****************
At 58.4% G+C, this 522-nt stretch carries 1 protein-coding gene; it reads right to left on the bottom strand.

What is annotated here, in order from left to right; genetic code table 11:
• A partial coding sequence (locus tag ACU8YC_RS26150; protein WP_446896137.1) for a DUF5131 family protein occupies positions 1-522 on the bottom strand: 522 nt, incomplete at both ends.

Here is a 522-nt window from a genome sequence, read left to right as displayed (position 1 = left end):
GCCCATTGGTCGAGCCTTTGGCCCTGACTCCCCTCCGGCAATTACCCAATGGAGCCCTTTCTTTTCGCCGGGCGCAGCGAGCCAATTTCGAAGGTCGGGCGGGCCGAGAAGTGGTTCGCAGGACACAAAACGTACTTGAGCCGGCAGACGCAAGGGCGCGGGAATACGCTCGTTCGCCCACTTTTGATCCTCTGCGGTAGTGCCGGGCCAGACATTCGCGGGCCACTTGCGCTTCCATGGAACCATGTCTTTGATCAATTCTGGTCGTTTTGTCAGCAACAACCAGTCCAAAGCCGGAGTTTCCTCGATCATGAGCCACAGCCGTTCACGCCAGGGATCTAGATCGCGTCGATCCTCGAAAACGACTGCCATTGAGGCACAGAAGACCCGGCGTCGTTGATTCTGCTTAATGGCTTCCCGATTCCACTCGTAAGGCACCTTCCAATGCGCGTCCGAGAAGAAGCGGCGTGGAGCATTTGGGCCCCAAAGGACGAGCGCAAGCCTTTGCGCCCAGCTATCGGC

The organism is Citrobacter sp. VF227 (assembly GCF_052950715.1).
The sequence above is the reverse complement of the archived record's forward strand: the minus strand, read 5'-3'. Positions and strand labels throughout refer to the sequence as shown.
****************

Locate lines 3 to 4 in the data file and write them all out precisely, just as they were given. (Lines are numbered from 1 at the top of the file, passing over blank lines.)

• A partial coding sequence (locus tag ACU8YC_RS26150; protein WP_446896137.1) for a DUF5131 family protein occupies positions 1-522 on the bottom strand: 522 nt, incomplete at both ends.

Here is a 522-nt window from a genome sequence, read left to right as displayed (position 1 = left end):